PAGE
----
John Sutcliffe was the father of British fetishism. His AtomAge magazine was published throughout the 1970s; for many who loved dressing up in rubber and leather, to receive the little copy of AtomAge in a plain brown envelope was a secret thrill. In those days before the internet, to know that there were others around the world who shared your passions was really a lifeline.
Back then, a love of dressing in rubber and leather was often regarded as weird and somehow undesirable. But AtomAge showed you what really went on in the suburbs across the country when the kids weren’t around. The photographs of folks who might easily be your Mum and Dad in the front room wearing full enclosure rubber catsuits and masks bring it all flooding back.
This book mostly consists of images from all 32 issues of AtomAge, from 1960s ‘kinky boots’ to smiling girls in sports cars and on motorcycles – and lots of total enclosure, gas masks and hoods. Some text, extracted from the magazine, adds to the flavour. There is no hardcore SM – that went on all right, but only behind the scenes. I love the happy suburban housewife, in the fields, walking the dog – dressed in full rubber. And the couples relaxing at home, against flock wallpaper, on patterned carpets, in their latex mackintoshes and goggles.
Back in 1984, when we started Skin Two magazine, I got to know John Sutcliffe and I remember him with great fondness. John flew with the Royal Air Force in World War 2, helping to defeat fascism. (His co-pilot was Freddie Laker!) Later, he worked as a photographer, then made a leather catsuit for a girlfriend, and went on to create leather costumes for opera productions, for ’60s artist Allen Jones and the iconic show ‘The Avengers,’ as well as an increasing number of private clients.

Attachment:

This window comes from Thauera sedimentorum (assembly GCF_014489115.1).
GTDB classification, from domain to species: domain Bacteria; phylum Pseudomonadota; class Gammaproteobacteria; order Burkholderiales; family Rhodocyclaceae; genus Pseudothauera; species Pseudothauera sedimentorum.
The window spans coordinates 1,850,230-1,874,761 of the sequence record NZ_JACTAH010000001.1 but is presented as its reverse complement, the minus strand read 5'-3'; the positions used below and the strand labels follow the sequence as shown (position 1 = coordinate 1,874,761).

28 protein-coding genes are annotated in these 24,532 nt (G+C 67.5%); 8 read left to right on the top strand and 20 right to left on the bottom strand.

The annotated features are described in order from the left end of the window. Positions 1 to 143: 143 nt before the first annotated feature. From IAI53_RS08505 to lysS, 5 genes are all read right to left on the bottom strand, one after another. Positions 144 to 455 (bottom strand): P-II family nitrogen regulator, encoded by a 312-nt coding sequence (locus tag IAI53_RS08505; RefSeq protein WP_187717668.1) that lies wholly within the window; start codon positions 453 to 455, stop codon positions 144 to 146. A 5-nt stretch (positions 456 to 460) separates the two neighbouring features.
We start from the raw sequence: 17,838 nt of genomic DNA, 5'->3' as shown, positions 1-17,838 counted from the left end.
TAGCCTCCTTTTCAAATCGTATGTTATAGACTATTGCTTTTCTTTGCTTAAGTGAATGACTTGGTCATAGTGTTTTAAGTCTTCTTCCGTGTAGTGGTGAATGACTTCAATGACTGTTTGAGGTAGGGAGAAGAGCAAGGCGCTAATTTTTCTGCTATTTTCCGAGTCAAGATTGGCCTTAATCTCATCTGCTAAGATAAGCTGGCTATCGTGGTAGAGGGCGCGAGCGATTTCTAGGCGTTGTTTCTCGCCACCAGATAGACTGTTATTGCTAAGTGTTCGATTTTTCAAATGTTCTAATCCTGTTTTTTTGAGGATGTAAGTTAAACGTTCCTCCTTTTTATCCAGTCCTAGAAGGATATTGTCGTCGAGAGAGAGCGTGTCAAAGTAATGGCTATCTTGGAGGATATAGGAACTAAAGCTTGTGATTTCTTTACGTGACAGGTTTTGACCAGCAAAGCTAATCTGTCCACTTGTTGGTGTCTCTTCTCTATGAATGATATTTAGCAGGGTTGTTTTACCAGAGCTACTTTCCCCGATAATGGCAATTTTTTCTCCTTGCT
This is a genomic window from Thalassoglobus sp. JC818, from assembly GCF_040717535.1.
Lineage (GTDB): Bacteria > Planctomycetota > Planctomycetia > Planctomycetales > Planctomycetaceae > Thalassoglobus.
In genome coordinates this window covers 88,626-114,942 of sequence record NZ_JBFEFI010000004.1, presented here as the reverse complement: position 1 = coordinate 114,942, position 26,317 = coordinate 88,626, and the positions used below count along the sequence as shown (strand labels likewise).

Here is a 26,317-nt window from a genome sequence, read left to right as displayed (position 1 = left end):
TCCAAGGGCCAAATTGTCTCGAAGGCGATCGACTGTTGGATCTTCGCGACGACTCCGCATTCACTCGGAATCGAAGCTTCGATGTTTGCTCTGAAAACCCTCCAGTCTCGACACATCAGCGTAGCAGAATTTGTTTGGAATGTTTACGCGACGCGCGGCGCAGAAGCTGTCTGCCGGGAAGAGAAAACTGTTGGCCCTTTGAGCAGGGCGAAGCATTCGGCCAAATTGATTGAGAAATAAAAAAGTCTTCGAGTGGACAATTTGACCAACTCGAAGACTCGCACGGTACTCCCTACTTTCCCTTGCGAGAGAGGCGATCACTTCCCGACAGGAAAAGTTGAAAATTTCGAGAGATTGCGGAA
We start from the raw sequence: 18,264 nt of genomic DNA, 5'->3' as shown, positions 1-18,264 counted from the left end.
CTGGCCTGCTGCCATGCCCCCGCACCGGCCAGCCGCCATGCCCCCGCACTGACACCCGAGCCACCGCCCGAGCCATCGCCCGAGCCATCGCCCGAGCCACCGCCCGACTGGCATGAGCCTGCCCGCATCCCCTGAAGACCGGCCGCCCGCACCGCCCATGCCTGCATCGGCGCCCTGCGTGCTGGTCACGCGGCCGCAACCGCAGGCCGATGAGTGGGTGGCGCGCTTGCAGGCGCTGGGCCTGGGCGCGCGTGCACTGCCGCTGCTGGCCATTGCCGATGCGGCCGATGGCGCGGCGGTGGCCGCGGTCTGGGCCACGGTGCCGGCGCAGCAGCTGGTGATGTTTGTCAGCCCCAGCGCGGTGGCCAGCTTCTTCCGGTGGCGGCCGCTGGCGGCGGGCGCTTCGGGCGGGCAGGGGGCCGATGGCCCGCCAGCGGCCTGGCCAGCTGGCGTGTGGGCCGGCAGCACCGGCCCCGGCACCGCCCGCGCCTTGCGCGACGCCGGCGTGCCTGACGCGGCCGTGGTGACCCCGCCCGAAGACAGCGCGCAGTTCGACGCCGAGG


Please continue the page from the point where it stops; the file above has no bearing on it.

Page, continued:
In 1972, John started AtomAge magazine, which showcased his clothes and also featured the AtomAge Correspondence System, through which fetish fans could get in touch. A precursor to the internet! Atomage also sold books and a member of the public referred a copy of the book “The Story Of Gerda” to the police. The Atomage premises were raided and all the published material on the premises was seized.
John was informed that he would not be prosecuted for publication of the Atomage magazines if he allowed his entire back stock of magazines and printing plates to be destroyed. He was not so lucky with the Gerda books; for these he was fined £1,000. The prosecution created serious financial problems for AtomAge. The level of public outrage at John’s prosecution was such that he started receiving cheques and money in the post from customers of Atomage, to help him keep the business running. I visited one day, to find John deeply touched after a total stranger came to his office, put an envelope of money on his desk, wished him well and left.
Sadly John died one Sunday afternoon in September 1987, whilst working at his desk. At his funeral in Mortlake, we all dressed in leather and rubber. I think of him every time I pass. One of John Sutcliffe’s intentions was to bring into the open the idea that people have fetishes. Today, we reap the benefit. John is considered one of the patron saints of the worldwide fetish community.
20 x 13.5 cm hardback, 208 pages, 270 illustrations.
£16 / $32.95 from FUEL where you may also see images from the book
From October, also available on Amazon and most bookstores
For information of AtomAge, also visit www.Atomage.co.uk
All images: Dressing for Pleasure by Jonny Trunk. © FUEL Publishing 2010